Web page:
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Thread: Ferment

  1. #1

    Default Ferment

    Hi , Guys ,

    i am new to mead making but not to brewing , i am not sure how long mead takes to ferment as its my 1st batch OG was 1.120 it is 4 weeks now on temp controller gravity today was 1.020 , recipe is 1gallon , 4.4lbs honey, steeped 1ornage , 1 vanilla bean , 1 sinamon stick , used d47 yeast and nutes , i understand d47 does not ferment dry so i am thinking its close to done ?.






    Regards Bazz

  2. #2
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    1.020 is close to done, yes, if not done already. D47 goes up to 15% ABV if treated right. Leave it for a few more weeks, it can't hurt, and then take another gravity reading. If you're experienced with making beer, see it as a lager. Slow does it, and does it well, time helps it along and rushing it is not going to do you any good.

    Did you feed the yeast and at what temperature did you ferment?

  3. #3

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    Hi ,
    yes i gave it some fermaid & small amount of dap and airation etc , rehydrated yeast on stir plate

  4. #4
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    Good news. Then give it a few more weeks. Time has never hurt some mead :P

  5. #5

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    Quote Originally Posted by Toxxyc View Post
    Good news. Then give it a few more weeks. Time has never hurt some mead :P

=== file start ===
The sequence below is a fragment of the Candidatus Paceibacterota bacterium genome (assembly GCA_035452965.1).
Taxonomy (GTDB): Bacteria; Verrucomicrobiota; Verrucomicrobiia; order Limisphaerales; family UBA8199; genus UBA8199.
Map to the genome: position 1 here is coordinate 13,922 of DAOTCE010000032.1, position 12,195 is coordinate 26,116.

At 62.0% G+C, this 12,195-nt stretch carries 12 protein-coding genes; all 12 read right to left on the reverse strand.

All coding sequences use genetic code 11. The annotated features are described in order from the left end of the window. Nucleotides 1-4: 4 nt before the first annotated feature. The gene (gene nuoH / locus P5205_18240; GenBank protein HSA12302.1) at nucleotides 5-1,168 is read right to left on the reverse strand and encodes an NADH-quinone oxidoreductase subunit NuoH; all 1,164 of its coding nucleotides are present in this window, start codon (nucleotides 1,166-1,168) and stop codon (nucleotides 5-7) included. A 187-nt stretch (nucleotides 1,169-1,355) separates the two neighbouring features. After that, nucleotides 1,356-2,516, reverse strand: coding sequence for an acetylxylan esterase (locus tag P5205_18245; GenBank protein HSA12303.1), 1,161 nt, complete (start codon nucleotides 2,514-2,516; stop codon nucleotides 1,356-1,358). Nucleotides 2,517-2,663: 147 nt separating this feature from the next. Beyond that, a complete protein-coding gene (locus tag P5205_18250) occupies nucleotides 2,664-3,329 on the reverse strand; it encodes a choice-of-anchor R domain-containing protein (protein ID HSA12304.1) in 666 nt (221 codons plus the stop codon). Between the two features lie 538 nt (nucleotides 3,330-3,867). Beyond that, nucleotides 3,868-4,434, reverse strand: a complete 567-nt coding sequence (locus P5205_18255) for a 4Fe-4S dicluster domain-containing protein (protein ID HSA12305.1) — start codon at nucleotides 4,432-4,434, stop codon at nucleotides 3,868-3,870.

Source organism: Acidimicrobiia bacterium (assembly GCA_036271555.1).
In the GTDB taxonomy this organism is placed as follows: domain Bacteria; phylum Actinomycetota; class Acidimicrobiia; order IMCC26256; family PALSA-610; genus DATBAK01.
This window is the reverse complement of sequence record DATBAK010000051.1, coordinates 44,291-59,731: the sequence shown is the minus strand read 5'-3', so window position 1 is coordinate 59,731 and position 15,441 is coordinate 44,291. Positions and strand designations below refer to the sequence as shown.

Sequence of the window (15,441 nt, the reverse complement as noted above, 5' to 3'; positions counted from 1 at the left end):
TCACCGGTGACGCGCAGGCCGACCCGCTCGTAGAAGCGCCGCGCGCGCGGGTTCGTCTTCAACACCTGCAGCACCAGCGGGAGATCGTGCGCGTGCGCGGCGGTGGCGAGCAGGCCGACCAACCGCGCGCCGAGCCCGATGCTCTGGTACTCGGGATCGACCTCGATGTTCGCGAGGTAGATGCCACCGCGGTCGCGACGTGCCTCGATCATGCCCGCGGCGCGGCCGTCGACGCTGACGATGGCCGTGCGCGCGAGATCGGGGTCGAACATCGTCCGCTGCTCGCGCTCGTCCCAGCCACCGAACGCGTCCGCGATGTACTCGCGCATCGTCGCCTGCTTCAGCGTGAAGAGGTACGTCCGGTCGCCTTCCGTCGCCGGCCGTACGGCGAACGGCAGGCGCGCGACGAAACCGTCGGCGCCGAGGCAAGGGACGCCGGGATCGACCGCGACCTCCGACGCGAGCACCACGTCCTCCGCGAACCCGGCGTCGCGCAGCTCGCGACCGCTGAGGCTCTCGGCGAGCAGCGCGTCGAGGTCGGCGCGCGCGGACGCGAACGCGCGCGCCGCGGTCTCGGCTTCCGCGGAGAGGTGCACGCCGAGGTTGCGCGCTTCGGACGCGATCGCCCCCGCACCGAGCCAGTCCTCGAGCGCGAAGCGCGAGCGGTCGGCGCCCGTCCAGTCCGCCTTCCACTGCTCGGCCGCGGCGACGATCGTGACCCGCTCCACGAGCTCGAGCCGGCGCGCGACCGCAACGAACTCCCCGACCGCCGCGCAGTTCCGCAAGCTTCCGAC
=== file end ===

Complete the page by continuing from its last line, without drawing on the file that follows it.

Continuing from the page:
Most of my mead seems to have thrived on benign neglect!

    If your SG is holding steady for 2-3 days it has likely come to its end. I find that the fermentation can slow considerably towards the end so checking daily/every other day can be helpful. You'll want to start the cold crash in a timely fashion, but as long as you stir up the lees every few days you have up to a month + after primary fermentation is complete. Don't feel like a fire is under your feet.

    If there was anything that stressed me during my first few meads it was the fear of oxidation/delay. I respect these, but not with the anxiety that used to drive me!
    Last edited by EricHartman; 11-07-2019 at 04:59 AM.

  6. #6
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    If my fermentations slow down near the end, I do gravity checks every week or two, and not every day or other day. It does three things for me:

    1. It takes less mead out of the fermenter, so I have more mead in the end.
    2. Gives the yeast time to clean up after itself a bit more.
    3. Makes the difference in gravities, if any, more noticeable so it's easier to spot if it's done fermenting.

  7. #7

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    Quote Originally Posted by Toxxyc View Post
    If my fermentations slow down near the end, I do gravity checks every week or two, and not every day or other day. It does three things for me:

    1. It takes less mead out of the fermenter, so I have more mead in the end.
    2. Gives the yeast time to clean up after itself a bit more.
    3. Makes the difference in gravities, if any, more noticeable so it's easier to spot if it's done fermenting.
    Since "7 out of 4 people have a hard time using their hydrometer!" I decided to cheat:

    www.tilthydrometer.com

    Automatically published google docs log: Christmas berry traditional example

    yea its pretty awesome!

  8. #8